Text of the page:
Our Research is focused on studying the interplay between hemodynamics, vascular physiology, and transport phenomena in vascular diseases. The long-term objective of this research is to allow better understanding of the biophysical determinants of vascular disease and to leverage this knowledge to develop innovative therapeutic approaches. This interdisciplinary research is preformed through integrating principles of fluid dynamics, tissue biomechanics, vascular physiology and biomaterials science.
Hemodynamic parameters play a major role in the circulatory system and are tightly regulated under normal physiological conditions. Abnormal features of local blood flow (e.g., low/high shear stress, eddies, etc) have been associated with a variety of vascular diseases including: atherosclerosis, aneurisms, stroke and vaso-spasm. Unraveling the biophysical features of abnormal flow and their role in vascular disease may be valuable for understanding the etiology and natural history of these pathologies as well as optimizing current therapies and developing new therapeutic strategies.We are particularly interest in leveraging local biophysical abnormalities as mechanisms to target nano-medicine to sites of disease. For example, we have previously utilized abnormal elevated shear stress at stenotic sites as a mechanism to concentrate nano-carriers at these locations.
Vaso-Occlusion in Erythrocyte Mechanical Disorders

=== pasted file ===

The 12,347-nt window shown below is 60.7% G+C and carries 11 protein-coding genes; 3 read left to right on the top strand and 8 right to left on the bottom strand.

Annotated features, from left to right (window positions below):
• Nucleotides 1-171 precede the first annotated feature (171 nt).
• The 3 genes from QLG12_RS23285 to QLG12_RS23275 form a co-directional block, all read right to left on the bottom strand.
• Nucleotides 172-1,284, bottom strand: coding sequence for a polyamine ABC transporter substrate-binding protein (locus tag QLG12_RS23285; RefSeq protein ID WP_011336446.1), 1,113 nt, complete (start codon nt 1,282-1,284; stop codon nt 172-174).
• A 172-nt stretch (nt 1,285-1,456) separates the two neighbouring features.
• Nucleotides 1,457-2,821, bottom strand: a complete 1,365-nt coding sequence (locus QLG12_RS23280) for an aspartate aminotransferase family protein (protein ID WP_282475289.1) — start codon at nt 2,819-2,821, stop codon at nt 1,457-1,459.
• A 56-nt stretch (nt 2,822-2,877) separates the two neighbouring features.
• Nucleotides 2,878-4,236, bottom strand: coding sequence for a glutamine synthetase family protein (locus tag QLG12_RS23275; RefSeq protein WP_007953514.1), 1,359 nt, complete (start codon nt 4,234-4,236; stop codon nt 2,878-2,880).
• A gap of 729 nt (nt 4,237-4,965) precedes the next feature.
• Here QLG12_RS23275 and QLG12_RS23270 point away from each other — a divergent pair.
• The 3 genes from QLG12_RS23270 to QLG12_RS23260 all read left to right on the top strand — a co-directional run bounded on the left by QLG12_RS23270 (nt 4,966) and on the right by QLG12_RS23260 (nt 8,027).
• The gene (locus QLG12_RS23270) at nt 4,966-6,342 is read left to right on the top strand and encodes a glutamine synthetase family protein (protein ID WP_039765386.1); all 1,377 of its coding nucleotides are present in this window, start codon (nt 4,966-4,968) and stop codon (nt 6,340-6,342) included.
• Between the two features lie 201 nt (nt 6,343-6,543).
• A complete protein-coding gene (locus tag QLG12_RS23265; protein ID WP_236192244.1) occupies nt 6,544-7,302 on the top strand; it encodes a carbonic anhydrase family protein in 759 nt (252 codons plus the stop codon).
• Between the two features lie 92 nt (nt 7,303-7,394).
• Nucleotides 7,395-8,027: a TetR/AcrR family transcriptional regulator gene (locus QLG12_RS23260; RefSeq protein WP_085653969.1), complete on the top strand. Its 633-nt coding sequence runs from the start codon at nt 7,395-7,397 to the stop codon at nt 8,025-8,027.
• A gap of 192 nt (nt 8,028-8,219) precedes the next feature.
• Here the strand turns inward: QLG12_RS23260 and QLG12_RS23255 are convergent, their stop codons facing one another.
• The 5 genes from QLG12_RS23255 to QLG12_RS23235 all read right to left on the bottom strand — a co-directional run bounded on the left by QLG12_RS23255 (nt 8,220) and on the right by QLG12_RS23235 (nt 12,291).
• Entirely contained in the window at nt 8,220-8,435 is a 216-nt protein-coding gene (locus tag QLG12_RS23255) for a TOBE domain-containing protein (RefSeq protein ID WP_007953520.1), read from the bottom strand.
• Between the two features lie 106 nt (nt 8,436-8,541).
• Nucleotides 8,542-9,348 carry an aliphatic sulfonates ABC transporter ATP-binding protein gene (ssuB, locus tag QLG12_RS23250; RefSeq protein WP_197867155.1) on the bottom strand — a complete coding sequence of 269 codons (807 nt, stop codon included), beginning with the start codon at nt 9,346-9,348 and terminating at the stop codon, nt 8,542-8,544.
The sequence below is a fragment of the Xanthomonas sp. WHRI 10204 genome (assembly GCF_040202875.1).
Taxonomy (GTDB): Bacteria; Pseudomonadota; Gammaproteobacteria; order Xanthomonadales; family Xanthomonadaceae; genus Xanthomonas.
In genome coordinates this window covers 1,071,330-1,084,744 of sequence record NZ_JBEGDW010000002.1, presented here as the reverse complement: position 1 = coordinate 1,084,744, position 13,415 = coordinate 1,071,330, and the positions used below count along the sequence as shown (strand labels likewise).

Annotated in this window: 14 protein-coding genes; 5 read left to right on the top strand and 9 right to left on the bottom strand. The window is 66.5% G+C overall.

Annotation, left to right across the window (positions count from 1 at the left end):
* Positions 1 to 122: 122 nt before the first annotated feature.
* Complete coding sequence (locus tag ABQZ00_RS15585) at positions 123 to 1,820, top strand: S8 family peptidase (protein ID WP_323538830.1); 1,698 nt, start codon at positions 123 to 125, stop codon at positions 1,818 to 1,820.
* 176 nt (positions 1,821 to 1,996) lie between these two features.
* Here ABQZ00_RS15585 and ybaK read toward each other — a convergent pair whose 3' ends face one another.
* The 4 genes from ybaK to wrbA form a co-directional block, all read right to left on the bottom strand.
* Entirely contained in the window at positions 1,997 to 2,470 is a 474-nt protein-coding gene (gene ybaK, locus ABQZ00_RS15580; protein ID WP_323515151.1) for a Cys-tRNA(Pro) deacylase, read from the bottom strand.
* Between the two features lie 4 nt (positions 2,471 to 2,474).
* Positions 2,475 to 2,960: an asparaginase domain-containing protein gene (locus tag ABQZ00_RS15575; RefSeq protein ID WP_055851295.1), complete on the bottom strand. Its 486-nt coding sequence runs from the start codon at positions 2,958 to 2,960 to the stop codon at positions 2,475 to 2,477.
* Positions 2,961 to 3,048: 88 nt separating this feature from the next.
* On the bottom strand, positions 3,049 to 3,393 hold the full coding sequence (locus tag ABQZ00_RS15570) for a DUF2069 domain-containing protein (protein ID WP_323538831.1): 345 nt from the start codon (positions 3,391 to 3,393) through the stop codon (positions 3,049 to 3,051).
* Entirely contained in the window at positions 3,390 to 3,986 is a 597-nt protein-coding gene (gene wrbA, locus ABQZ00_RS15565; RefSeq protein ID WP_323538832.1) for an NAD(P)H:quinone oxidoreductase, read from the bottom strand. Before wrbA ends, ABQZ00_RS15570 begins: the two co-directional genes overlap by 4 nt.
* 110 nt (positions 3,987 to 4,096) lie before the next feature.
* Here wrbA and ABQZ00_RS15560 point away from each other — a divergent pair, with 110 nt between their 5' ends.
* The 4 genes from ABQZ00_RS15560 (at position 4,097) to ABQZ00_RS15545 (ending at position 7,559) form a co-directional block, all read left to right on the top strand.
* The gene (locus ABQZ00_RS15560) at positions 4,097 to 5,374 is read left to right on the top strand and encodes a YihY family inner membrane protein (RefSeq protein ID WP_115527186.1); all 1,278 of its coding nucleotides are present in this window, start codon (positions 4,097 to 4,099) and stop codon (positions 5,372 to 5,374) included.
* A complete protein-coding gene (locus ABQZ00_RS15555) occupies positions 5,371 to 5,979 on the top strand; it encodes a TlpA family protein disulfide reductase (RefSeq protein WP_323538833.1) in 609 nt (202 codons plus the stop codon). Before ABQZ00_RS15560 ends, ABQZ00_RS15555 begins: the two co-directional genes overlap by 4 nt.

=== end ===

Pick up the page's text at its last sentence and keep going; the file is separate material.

Various pathophysiological conditions including sickle cell disease, diabetes, peripheral vascular diseases and sepsis are associated with abnormalities in erythrocyte mechanics. As the mechanical properties of Red Blood Cells (RBCs) are primary determinants of blood behavior, abnormal RBCs mechanics affects blood flow dynamics in the circulation and is associated with a variety of pathological events including occlusion of flow. Current in vitro assays which focus on single cell mechanics, lack the ability to address the key pathological events occurring in vivo where collective behavior and dynamic biophysical interactions between cells play a major role. For example, in sickle cell anemia vascular occlusion is a multistep complex process which ultimately results in collective jamming of blood flow induced by abnormally stiff RBCs. In order to properly model and study occlusion events in RBC disorders, we are developing microfludic systems that mimic blood flow in micro-vascular networks and recapitulate the biophysical dynamics and pathological outcomes of abnormalities in RBC mechanics. Using this system we perform quantitative analysis of blood flow characteristics as well as explore the dynamics of occlusive events under defined conditions.